I pulled over, opened the door to the back seat, lifted the giant submarine sandwich with both hands and kicked the car door closed.

The keycard to open Lanning’s front door was in the pocket of my jeans. My hands were full, so I rubbed my hip on the lock. Too low. I lifted my right leg to get a better position, humped the door, and it clicked open. My life is so degrading.

I found an office by the now familiar noise of computer use. At the desk was another guy on his computer, dead to the world.

It was dark in there. The only window had a hanging pot with an overgrown fern blocking out most of the afternoon light. As my eyes adjusted, I started to see all the useless technology that filled the room. There were three models of Xbox not plugged into anything and a bookcase with nothing but a Kindle on each shelf. I even spotted an old pair of virtual reality goggles gathering dust in the corner.

The greasy brown hair and patchy beard of the guy at the desk jutted in odd directions off his head, and the outline of strange padding in his dockers could only be an adult diaper.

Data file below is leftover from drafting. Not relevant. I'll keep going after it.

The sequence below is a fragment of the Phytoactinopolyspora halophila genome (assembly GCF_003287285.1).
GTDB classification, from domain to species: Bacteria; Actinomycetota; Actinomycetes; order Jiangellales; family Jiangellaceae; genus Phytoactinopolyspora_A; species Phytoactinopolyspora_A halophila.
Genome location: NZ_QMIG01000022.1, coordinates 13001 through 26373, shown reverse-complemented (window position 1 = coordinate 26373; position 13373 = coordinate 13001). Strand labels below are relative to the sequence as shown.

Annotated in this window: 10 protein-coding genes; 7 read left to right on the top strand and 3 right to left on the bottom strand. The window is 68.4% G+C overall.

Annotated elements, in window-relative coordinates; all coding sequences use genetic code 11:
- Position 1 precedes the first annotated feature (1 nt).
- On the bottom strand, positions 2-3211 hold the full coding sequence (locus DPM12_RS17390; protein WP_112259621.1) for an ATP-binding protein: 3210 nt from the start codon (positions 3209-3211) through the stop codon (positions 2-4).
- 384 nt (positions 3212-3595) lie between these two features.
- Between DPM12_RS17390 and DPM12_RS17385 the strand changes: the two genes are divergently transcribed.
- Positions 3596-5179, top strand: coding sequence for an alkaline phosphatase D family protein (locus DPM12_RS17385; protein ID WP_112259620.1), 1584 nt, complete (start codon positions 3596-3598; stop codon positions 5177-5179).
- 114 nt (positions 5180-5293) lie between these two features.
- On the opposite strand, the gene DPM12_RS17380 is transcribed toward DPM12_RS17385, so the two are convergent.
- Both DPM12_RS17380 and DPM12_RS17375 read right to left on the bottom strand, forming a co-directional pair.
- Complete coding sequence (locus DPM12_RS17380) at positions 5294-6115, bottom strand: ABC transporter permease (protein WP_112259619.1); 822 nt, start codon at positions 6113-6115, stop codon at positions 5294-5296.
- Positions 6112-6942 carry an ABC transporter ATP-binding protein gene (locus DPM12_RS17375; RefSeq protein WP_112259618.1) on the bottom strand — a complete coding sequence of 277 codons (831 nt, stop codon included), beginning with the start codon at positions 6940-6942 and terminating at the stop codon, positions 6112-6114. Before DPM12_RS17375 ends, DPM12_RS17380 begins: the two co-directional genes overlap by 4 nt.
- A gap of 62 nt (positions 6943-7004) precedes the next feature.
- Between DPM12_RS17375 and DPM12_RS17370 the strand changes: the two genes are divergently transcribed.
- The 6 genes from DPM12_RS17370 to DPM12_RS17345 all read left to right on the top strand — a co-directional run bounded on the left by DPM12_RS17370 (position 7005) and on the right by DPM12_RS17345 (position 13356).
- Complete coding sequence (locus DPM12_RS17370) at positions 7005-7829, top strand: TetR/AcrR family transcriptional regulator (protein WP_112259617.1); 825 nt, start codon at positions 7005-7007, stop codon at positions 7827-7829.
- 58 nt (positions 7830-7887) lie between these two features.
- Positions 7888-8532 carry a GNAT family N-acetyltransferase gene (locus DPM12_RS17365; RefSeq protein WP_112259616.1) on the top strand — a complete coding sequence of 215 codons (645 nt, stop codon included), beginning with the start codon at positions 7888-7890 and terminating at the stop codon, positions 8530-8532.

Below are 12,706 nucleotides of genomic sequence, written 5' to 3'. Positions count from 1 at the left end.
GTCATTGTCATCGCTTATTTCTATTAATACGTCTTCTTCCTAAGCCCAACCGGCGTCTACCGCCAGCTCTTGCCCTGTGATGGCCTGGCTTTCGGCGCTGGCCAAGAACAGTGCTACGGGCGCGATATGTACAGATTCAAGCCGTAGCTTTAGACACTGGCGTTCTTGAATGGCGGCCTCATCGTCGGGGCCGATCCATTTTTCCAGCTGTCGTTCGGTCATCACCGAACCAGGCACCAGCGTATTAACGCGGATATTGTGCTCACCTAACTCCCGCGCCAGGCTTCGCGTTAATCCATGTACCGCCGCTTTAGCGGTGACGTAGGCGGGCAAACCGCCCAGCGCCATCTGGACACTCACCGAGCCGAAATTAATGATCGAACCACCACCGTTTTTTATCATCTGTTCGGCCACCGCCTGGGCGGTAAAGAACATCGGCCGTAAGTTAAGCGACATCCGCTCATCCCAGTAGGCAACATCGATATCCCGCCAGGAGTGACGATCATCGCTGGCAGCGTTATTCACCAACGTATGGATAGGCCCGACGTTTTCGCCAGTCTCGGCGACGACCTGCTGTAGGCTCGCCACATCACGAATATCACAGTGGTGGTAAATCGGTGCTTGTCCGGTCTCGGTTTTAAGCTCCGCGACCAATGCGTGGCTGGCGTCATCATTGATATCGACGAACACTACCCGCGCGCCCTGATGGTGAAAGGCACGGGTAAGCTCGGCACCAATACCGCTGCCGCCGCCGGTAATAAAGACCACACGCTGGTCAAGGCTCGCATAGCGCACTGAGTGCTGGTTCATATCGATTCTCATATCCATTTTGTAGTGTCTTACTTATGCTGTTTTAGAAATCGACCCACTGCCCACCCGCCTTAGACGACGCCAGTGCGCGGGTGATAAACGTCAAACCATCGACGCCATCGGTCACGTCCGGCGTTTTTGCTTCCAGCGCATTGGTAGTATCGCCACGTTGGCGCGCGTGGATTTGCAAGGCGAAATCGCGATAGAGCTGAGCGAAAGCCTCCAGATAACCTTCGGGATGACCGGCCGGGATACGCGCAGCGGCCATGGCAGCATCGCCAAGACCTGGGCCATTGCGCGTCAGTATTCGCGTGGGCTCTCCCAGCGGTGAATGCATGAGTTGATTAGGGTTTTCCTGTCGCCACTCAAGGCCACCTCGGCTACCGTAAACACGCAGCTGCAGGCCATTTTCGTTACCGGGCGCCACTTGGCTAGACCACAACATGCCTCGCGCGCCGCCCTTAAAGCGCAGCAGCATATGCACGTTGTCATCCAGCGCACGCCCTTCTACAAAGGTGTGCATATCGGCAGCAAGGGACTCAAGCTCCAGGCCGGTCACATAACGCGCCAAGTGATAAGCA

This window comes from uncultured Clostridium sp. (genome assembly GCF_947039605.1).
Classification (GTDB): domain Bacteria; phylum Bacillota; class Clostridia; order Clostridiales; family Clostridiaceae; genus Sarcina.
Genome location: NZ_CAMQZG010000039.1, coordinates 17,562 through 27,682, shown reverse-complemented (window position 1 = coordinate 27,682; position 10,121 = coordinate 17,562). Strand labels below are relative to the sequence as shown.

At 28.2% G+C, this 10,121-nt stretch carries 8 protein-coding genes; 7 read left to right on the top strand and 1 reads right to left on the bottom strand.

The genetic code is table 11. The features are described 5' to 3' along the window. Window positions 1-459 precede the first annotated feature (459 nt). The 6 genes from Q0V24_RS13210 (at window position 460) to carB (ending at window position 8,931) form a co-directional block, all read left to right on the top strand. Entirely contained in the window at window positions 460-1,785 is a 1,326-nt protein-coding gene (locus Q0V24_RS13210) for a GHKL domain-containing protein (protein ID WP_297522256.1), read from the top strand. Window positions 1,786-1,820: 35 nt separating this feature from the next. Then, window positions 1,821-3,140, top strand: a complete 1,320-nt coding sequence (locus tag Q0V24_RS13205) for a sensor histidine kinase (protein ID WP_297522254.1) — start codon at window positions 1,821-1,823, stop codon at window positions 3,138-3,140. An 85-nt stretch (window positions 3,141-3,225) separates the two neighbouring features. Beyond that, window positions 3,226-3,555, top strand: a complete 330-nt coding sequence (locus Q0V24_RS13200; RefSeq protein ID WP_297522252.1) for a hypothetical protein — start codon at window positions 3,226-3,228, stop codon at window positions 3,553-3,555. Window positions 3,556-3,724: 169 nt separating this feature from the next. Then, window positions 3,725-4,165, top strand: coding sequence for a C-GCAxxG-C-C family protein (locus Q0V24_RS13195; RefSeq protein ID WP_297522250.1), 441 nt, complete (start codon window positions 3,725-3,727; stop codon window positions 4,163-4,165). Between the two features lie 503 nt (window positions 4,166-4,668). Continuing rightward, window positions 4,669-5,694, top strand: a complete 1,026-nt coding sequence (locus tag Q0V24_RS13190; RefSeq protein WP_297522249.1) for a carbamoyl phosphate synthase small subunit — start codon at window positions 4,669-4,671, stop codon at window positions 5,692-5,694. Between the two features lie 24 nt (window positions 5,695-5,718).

He stared at a file on the computer screen, work of some kind, but as I got closer, I saw the second computer he had set up to his right. With one hand, he was playing a video game out of the corner of his eye.

I put the sandwich on the desk. “Lanning, food.” It looked pretty good, and I was getting hungry. I didn’t know how well he could hear me through those headphones. “If you want me to eat it for you, don’t react in any way.”

I was disappointed when his left hand reached for the sandwich, feeling the paper wrapper like a blind man, his attention never leaving those two screens. He was barely human, and I couldn’t turn away.

Something happened in the video game, and both of his hands snapped to that keyboard to pound out commands.

The digital crisis ended, and his hand’s attention went back to the sandwich. His mouth opened up like a yawn that never ended, but his hand still couldn’t figure out the thin paper barrier.